Curators of art exhibition ‘Giltzapekoak: Notas Sobre La Reclusión’ (Giltzapekoak: Notes on Imprisonment) reported that the San Sebastián 2016 Foundation decided to censor various artworks made by prisoners and former prisoners of Basque terrorist group ETA that were to be displayed as part of the San Sebastián 2016 European Culture Capital programme. The foundation claims it took the decision in order to “protect the sensitivity of terrorism victims”, reported Spanish newspaper El País on 18 November 2016.
The censored artworks consisted of a few drawings, a painting and a movie, which were not displayed in the exhibition; however, their place was kept and instead of the work brown paper was put up with the words “censored artwork” in Spanish and Basque.
Pablo Berástegui, director of the San Sebastián Cultural Capital project, explained that the exhibition decided to exclude the artworks by ETA prisoners because they “could harm the terrorism victims”, and thus he deemed it had to be prioritised over the freedom of exhibition.
The director made it clear that there was nothing in the artworks that could be considered offensive, stating that the problem relied solely on who the artists were. Berástegui and the curators refused to disclose the artists’ names.
Reactions to the censorship
Pablo Marte, one of the exhibition’s curators, stated that some of the artwork was “clearly censored” by the San Sebastián 2016 Foundation, which “not only is an inadmissible act, totally opposed to any code of good practice” but also “weakens the exhibition’s scope, since its base discourse is clearly minimized, like a body whose organs are removed”.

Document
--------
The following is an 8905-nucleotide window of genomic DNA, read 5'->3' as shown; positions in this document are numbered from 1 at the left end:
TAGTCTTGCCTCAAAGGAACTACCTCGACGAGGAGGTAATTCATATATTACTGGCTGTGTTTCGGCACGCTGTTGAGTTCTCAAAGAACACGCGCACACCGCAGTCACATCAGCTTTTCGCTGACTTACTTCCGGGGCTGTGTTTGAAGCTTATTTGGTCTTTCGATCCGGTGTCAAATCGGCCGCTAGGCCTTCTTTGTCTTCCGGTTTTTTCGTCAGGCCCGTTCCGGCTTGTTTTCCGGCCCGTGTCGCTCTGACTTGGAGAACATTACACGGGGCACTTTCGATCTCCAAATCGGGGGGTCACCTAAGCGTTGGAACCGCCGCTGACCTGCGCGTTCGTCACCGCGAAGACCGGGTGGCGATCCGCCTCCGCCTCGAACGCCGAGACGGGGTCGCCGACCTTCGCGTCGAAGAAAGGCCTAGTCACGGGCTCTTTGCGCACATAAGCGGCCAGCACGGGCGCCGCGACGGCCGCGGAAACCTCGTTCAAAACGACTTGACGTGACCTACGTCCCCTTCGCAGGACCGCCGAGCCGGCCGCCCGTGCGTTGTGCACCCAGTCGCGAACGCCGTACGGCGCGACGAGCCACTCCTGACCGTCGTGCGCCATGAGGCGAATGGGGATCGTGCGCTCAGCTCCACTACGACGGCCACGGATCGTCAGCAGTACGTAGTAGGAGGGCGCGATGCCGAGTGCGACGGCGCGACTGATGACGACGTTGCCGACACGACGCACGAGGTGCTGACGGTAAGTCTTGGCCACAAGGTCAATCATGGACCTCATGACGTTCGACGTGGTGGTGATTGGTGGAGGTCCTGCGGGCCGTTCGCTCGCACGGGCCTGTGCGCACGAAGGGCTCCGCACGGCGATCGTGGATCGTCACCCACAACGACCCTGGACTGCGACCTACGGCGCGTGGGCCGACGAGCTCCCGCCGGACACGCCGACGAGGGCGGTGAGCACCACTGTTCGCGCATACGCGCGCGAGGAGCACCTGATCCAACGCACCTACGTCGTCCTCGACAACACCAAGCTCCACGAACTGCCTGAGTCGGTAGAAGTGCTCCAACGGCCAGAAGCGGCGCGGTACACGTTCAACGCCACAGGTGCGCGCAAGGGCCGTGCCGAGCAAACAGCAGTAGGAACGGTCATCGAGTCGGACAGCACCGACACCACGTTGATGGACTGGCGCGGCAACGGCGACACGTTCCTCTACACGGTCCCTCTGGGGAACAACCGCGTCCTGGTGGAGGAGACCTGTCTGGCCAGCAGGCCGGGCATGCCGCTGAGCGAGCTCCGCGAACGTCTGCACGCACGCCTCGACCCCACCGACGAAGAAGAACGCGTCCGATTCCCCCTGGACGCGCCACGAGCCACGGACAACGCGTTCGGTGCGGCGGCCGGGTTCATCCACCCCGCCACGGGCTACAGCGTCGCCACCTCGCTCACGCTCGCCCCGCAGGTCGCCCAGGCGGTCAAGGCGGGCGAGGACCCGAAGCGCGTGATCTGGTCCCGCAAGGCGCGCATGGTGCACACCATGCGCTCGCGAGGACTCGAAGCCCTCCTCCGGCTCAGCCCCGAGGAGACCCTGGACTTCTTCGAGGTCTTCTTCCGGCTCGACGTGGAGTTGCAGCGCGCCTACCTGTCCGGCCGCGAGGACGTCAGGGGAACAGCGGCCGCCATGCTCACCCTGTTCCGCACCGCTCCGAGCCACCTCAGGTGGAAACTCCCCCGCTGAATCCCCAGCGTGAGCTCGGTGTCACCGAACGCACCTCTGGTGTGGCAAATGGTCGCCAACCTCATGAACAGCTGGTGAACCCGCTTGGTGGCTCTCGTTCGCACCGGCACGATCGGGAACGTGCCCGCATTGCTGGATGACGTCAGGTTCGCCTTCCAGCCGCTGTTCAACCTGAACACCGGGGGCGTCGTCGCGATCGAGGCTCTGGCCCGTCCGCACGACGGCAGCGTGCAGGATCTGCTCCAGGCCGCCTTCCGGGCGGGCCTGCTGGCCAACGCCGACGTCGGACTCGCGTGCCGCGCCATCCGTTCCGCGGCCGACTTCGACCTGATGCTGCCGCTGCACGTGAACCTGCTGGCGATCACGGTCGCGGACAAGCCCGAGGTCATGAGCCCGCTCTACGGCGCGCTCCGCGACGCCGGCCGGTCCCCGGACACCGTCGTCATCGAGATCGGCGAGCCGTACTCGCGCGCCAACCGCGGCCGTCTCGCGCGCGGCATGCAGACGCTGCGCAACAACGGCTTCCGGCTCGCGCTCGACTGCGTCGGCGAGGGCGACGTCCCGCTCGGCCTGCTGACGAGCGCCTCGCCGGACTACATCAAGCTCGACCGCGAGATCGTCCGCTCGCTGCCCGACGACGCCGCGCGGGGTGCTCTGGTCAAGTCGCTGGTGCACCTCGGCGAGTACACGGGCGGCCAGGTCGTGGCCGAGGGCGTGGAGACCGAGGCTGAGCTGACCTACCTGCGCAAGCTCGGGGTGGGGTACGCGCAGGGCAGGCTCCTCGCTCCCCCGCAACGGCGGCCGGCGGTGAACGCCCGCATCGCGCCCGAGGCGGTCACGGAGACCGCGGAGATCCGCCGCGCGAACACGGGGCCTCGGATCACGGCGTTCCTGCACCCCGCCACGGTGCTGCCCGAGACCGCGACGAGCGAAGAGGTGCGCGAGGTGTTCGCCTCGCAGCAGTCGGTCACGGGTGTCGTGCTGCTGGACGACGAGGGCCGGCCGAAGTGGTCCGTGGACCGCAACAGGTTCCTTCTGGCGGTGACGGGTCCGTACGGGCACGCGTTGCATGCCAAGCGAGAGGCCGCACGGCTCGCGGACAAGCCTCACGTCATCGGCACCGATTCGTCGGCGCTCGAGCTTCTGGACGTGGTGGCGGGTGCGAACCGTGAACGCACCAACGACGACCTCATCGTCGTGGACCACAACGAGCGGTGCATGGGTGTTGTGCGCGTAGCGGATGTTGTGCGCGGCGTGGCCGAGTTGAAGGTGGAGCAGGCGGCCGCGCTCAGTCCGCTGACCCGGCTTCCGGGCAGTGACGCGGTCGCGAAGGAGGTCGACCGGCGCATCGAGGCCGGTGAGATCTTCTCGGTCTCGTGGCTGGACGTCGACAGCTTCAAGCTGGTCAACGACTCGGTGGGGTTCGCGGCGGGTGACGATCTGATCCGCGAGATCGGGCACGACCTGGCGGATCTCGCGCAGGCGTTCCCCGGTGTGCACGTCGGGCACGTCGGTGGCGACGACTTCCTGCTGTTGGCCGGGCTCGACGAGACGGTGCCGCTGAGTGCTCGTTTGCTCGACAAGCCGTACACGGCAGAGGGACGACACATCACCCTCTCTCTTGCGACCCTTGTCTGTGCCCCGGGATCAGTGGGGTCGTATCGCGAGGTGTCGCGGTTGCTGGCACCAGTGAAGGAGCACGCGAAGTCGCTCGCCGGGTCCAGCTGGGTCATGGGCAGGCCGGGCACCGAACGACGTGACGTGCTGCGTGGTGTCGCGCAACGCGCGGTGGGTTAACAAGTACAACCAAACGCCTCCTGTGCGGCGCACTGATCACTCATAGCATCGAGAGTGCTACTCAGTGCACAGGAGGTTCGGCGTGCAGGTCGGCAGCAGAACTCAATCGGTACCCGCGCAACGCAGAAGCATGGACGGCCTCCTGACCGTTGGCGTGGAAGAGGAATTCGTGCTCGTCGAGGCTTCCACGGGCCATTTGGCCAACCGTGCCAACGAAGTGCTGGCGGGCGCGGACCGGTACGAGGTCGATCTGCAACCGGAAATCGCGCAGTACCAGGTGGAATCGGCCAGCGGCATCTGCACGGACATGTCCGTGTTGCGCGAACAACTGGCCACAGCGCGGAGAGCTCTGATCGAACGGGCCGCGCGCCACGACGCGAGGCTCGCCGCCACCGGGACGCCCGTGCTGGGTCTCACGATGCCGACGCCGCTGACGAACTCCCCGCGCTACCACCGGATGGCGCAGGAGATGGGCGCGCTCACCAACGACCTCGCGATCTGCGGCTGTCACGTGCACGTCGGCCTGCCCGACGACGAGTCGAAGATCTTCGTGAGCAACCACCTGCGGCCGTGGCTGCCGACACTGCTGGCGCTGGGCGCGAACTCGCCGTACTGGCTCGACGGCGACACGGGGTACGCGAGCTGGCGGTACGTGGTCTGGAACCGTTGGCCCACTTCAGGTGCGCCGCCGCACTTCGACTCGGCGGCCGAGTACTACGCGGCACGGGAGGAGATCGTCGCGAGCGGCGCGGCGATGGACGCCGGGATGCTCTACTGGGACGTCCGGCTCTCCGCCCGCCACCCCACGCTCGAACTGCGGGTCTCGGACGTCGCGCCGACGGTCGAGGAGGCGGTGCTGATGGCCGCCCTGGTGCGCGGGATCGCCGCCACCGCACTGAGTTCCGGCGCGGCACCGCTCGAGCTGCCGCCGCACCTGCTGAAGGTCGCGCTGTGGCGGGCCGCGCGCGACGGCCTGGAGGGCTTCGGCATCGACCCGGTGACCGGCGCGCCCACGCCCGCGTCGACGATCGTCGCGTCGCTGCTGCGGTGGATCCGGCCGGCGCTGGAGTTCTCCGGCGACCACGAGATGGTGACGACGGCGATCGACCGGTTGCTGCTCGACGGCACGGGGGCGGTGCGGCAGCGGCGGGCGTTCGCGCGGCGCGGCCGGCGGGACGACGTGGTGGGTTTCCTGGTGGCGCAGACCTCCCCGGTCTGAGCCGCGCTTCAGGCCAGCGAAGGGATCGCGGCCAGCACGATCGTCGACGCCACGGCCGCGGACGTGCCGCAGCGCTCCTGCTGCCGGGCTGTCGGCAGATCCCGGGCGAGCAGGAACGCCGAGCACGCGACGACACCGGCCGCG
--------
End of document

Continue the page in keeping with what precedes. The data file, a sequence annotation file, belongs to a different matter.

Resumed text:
Spanish Education, Culture and Sports Minister Iñigo Méndez de Vigo said the Spanish government supported the decision and the reasons behind it, reported Euskal Irrati Telebista on 18 November 2016. General Deputy of the Gipuzkoa province Markel Olano expressed full support for the action, saying he did not see it as “censorship”, and while the decision was hard to make, it was necessary.
Kalera, Kalera, a collective of former ETA inmates, announced they would hold their own art exhibition in December 2016, without censorship of any kind, where ETA prisoners and former prisoners will be able to display and share their art, reported El País on 24 November 2016.
Exhibition focus on Basque Country region
The exhibition was part of a larger art exhibition entitled ‘Sin Lugares, Sin Tiempo’ (No Places, No Time) which consisted of a series of artworks by convicts and ex-convicts of prisons, as well as patients and former patients of asylums and psychiatric hospitals. The large exhibition featured artworks from various countries, however the Giltzapekoak exhibition was exclusively dedicated to the Basque Country region in northern Spain.
The San Sebastián 2016 Foundation is sponsored by the Basque regional government, Spanish central government, Gipuzkoa province deputation, and San Sebastian city hall.
Earlier ETA controversy
This is not the first time that the San Sebastián 2016 Foundation has been at the centre of a scandal involving ETA in 2016. In April, one of the exhibitions organised as part of the European Cultural Capital 2016 initiative entitled ‘Tratados de Paz’ (Peace Treaties) defined the terrorist organisation as a “political, military and cultural phenomenon”. This caused the Spanish Ministry of Culture, one of the foundation’s patrons, to issue a formal complaint.
ETA, formed in 1959, has been, since its formation, the main terrorist actor in Spain, claiming more than 800 lives in their attacks, and leaving thousands injured. They have been known for their particularly bloody bombings of civilian targets in an effort to pressure the Spanish government to grant independence to the Basque Country region.
Photo: Giltzapekoak: Notas Sobre La Reclusión/Donostia San Sebastián 2016 European Capital of Culture website
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